The Social Security Number, A Biography: Part 1
My grandfather on my mother’s side is named Joseph. His son is also named Joseph. Not Joseph Junior. Not Joseph II. Just Joseph. They’re both just Joseph [Last Name], which sometimes makes traveling with them a headache. Not long after 9/11, the lot of us went on vacation together and got held up in security whenever the TSA took issue with the fact that two different guys with the same name were booked for the same flight.
This is the kind of issue that the Social Security Administration was hoping to avoid when it began to track the earning histories of U.S. workers and determine their Social Security entitlement and benefit levels in the early 1930s. Names on their own, or partnered with addresses, wouldn’t work as identifiers for people when guys like my grandfather passed on their names to their sons, but neglected to tack on a “Junior.” While that sort of situation might not be common, how many unrelated Joe Smiths have you met in your life? In a 5-second web search, I found 4,513 in the U.S., and that probably doesn’t cover all of them. What’s more, there’s the problem of people changing their names and moving from address to address.
Some government agencies like the War Department and the Veterans Administration used fingerprints to ID people, but fingerprinting is associated with being arrested and booked in the public mind, and the SSA decided that people weren’t going to have it. Eventually, they hit upon the idea of using numbers as unique identifiers, and the Social Security Number was born.
Figuring out the Format
Initially, the number was going to consist of three alphabetic characters and five numeric characters. Only two companies at the time manufactured tabulating machines that used alphabetic characters, though, and the federal government had previously gone after them under antitrust legislation for dividing the market between them. The SSA didn’t want to turn around and give them government business, so a new, letter-free numbering scheme had to be worked out.
They considered a few different options and settled on a 9-digit number consisting of a 3-digit geographic code, a 2-digit age indicator and a 4-digit serial number. The 2-digit code was to represent the year that number’s owner reached the retirement age, and after that, their number could be recycled. That plan was scrapped when someone suggested that tying the number to age would encourage people to falsify their age when applying for a number.
In the summer of 1936, the SSA finalized the 9-digit number scheme, with the fourth and fifth digits acting as a “group number” that would be assigned in a specific sequence and allowed for the pre-numbering of registration forms.
From then on, the SSN consisted of three parts: area number, group number and serial number.
The first three digits are the area number, which is assigned by geographic region. Area numbers were assigned to each state based on the anticipated need for SSNs to be assigned in them. The numbers were generally doled out in ascending order beginning with the Northeast states (but not with the most northeast of them, as we’ll learn soon) and then moving south and west—so, theoretically, a person’s number could give the SSA some information about where that person lived, enabling them to track geographic trends in benefit distribution. This never really worked out for them.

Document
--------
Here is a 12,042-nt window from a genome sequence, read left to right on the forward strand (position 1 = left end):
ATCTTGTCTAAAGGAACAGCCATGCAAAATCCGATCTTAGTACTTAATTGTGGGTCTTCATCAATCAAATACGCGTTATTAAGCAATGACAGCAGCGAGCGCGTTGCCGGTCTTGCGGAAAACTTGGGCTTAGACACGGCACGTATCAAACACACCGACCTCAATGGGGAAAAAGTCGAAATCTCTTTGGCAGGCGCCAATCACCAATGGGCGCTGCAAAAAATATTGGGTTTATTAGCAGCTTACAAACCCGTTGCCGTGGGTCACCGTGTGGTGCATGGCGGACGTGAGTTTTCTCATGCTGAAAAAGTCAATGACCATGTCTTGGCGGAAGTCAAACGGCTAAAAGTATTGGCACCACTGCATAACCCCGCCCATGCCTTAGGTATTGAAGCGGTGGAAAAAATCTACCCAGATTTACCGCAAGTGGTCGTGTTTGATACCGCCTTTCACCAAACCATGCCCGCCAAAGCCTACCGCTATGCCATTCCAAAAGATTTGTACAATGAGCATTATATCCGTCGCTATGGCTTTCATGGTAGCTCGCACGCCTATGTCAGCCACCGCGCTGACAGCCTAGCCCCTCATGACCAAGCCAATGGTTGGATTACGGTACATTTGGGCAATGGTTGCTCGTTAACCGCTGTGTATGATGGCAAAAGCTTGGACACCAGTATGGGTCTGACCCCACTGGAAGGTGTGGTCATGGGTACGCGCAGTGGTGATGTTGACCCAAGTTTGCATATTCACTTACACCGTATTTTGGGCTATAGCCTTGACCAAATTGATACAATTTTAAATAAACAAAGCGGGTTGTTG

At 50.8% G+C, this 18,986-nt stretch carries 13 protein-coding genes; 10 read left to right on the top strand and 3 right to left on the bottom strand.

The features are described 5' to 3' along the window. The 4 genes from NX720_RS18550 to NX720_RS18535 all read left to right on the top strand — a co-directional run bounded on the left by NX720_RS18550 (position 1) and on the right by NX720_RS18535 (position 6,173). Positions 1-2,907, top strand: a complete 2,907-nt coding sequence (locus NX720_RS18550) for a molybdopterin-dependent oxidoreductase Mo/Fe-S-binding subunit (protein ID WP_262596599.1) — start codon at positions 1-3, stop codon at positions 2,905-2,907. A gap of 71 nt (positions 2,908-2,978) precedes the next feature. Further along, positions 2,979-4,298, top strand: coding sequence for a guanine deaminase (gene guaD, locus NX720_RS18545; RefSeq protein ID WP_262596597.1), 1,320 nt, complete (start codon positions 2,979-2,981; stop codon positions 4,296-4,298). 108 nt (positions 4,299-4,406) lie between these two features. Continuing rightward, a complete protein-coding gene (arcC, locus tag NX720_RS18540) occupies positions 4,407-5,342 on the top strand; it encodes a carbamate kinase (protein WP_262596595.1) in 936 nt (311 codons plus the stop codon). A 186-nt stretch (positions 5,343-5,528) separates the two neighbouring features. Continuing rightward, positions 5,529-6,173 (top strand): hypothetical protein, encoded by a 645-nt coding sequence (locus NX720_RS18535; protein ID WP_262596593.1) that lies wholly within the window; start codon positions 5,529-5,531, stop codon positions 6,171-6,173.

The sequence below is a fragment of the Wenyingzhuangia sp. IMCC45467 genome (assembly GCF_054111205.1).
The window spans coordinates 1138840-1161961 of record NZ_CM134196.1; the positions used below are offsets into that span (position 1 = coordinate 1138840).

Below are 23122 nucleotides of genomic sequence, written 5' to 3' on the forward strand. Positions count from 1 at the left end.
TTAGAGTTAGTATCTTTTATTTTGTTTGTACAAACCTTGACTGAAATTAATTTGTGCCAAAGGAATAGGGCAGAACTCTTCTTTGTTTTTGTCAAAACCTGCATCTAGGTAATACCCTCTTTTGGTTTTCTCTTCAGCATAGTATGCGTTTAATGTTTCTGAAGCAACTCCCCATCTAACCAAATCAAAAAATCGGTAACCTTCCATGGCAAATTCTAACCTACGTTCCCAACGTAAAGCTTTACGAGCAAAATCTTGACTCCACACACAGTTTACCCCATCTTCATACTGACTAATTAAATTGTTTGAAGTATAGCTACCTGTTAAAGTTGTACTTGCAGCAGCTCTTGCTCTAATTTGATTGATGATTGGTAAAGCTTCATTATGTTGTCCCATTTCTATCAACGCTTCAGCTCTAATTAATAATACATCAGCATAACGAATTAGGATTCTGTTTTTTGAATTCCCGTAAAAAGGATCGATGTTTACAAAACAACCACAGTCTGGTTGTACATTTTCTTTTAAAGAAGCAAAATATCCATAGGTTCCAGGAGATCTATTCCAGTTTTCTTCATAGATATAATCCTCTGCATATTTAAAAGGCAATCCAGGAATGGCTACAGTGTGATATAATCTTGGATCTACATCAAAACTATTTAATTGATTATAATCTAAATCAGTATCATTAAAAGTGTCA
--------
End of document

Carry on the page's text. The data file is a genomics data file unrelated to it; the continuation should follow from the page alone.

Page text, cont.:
At first, the area numbers were issued to local post offices—the SSA didn’t have their own field offices yet—to assign to people, but some large companies with multiple offices, branches or stores across the country had all of their employees send their SSN applications to their national headquarters for central processing and mailing. If you worked at a bank branch in California, but the home office was in New York, your number wound up not reflecting your place of residence and didn’t tell the SSA anything useful. Later, the SSA started assigning SSNs centrally from their Baltimore office based on the ZIP code of the mailing address people put on their applications. This didn’t work out either, since someone’s mailing address doesn’t necessarily reflect where they live or work.
Some exceptions to the geographic distribution were made. Numbers 700-728, for example, weren’t assigned by region, but were reserved for railroad workers until 1963. Numbers 587-595 went to Mississippi and Florida, out of order, after the two states used up their initial runs of numbers. SSNs with the area number 000 or 666 have never, and likely won’t ever, be assigned.
Last year, the SSA decided to do away with the geographical significance of the first block of digits, and is no longer assigning them to specific states.
The second group of digits is the group number. Contrary to conspiracy theory and urban legend, these don’t reflect racial or ethnic groupings. The “group” just refers to the numerical subgroups into which the area numbers are broken down. The reason for doing this was so that early SSA administrators could break down their files into smaller, more manageable, subgroups, which allowed them to find information more easily. These groups range from 01 to 99 and are issued, within each area number, in this order: odd group numbers from 01 to 09; even numbers 10 to 98; even numbers 02 to 08; and odd numbers 11 to 99.
The last four digits are the serial number, a straight numerical series of numbers from 0001–9999 within each group.
With the number scheme figured out, the SSA was ready to start assigning numbers to the public. We’ll find out who the first social security number went to tomorrow.